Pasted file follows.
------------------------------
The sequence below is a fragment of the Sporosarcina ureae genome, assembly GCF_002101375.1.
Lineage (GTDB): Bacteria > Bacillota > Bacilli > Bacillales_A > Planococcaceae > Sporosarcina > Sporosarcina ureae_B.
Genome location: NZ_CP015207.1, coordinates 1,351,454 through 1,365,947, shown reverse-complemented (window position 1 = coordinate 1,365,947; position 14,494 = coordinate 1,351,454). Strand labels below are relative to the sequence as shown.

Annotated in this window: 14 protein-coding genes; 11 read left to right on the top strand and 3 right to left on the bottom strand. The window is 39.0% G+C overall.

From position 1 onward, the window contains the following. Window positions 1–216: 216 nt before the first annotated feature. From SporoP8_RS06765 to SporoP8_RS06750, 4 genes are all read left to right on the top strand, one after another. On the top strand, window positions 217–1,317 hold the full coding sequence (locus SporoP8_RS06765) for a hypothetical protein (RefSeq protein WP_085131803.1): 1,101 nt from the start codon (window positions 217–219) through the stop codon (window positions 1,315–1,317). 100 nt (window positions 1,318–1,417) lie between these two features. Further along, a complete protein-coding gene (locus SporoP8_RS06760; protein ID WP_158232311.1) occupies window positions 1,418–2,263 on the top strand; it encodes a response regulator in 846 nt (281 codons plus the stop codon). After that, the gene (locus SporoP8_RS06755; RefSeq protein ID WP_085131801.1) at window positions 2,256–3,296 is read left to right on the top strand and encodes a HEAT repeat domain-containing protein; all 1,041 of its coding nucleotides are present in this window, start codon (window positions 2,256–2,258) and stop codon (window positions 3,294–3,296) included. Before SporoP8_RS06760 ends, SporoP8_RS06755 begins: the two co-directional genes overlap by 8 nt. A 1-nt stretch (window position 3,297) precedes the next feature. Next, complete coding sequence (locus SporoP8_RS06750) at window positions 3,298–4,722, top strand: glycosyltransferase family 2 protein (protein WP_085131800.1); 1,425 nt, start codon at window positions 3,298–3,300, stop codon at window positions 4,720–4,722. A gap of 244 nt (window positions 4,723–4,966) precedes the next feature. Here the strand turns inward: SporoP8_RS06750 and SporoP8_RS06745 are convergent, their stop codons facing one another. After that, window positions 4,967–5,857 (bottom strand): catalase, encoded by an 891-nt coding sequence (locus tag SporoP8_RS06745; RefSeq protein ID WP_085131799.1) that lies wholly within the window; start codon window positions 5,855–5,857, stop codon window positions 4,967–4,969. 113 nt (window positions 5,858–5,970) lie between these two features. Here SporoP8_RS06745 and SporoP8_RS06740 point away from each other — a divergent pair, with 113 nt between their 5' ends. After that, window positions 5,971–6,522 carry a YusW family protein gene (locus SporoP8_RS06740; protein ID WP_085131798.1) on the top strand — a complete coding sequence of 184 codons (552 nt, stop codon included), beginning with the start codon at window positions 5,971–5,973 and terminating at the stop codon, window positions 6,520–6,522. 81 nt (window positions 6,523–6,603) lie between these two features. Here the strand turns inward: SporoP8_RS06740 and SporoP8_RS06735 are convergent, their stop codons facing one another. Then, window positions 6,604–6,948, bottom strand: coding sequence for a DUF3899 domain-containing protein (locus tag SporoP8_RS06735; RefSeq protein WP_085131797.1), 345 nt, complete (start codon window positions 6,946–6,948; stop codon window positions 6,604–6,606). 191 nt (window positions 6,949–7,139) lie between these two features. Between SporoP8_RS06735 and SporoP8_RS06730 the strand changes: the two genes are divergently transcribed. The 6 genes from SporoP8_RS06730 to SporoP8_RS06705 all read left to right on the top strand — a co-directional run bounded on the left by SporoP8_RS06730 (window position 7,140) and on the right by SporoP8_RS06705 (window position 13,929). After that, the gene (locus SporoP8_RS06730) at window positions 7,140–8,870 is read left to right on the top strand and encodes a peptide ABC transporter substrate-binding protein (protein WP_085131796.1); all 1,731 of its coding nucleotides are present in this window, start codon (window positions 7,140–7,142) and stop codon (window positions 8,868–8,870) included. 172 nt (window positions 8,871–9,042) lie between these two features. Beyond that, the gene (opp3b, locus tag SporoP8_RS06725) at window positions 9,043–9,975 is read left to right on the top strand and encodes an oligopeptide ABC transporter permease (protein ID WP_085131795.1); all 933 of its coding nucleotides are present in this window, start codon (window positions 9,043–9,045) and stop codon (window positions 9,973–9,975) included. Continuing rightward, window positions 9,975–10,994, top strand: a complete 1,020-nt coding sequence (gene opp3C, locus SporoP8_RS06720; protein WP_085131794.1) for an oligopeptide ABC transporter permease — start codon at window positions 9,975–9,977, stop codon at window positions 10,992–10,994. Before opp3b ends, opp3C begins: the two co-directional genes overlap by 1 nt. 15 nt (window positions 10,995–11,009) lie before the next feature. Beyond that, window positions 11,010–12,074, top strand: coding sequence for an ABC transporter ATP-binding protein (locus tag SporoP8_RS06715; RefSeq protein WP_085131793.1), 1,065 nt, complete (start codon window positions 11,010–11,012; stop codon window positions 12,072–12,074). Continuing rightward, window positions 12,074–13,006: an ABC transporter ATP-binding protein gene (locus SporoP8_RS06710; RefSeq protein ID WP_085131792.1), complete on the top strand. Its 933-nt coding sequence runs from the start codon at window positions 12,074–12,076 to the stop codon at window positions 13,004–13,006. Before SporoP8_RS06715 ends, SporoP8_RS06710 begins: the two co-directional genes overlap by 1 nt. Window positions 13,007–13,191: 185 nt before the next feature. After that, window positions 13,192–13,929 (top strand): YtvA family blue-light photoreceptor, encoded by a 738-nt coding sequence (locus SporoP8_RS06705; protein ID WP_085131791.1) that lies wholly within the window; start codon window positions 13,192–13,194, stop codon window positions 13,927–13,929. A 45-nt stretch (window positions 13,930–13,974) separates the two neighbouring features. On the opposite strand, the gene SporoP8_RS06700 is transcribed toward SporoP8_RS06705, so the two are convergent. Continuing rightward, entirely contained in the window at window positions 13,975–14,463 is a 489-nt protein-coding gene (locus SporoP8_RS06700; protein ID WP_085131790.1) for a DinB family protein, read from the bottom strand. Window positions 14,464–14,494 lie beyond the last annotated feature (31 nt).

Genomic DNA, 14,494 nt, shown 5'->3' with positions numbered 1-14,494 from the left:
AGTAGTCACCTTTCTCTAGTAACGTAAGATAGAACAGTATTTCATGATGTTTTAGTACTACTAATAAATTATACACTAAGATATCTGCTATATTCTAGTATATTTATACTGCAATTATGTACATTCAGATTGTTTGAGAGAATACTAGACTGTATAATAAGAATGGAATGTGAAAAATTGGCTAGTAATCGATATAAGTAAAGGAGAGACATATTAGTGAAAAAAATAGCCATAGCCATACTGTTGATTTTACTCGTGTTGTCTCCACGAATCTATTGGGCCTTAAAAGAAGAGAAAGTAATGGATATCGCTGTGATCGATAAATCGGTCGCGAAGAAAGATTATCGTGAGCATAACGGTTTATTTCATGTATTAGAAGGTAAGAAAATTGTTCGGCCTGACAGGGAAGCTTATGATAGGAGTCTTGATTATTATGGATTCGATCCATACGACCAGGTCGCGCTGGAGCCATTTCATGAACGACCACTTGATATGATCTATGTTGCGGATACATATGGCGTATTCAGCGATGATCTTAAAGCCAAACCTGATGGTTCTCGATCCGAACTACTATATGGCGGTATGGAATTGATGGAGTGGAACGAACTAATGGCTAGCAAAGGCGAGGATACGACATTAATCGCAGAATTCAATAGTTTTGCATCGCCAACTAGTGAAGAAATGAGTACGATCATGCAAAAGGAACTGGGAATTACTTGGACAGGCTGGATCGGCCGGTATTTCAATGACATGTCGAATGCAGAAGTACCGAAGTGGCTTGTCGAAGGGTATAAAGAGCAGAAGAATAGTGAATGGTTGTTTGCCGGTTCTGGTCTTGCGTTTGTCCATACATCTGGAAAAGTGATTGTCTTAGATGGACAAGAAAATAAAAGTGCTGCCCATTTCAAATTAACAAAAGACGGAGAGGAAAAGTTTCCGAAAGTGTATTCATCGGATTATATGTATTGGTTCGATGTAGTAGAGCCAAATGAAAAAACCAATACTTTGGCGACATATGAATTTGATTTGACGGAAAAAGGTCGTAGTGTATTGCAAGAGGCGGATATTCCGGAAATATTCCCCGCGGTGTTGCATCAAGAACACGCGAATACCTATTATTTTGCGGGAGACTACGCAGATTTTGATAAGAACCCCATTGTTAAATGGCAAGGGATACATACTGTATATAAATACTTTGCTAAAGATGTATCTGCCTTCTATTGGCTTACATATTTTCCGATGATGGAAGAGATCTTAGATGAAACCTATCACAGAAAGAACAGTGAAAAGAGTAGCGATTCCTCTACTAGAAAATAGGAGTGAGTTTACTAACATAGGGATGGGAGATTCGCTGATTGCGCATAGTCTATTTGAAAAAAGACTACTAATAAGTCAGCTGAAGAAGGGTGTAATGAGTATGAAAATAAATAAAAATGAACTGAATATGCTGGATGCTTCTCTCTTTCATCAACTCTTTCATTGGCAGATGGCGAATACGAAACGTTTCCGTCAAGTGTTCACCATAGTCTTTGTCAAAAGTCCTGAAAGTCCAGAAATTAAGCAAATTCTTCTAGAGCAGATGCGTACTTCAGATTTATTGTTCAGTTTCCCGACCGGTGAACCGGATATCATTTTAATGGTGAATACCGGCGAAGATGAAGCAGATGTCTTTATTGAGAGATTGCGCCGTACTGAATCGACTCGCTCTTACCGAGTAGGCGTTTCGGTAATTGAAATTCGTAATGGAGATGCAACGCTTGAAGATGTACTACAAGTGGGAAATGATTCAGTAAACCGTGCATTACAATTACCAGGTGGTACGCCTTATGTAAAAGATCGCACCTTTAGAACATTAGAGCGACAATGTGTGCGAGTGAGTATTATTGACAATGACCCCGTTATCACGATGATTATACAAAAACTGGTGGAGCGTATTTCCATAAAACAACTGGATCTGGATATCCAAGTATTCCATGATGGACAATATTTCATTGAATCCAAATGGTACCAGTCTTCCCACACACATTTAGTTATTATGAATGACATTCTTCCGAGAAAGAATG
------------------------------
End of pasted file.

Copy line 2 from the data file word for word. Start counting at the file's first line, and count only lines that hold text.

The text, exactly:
Lineage (GTDB): Bacteria > Bacillota > Bacilli > Bacillales_A > Planococcaceae > Sporosarcina > Sporosarcina ureae_B.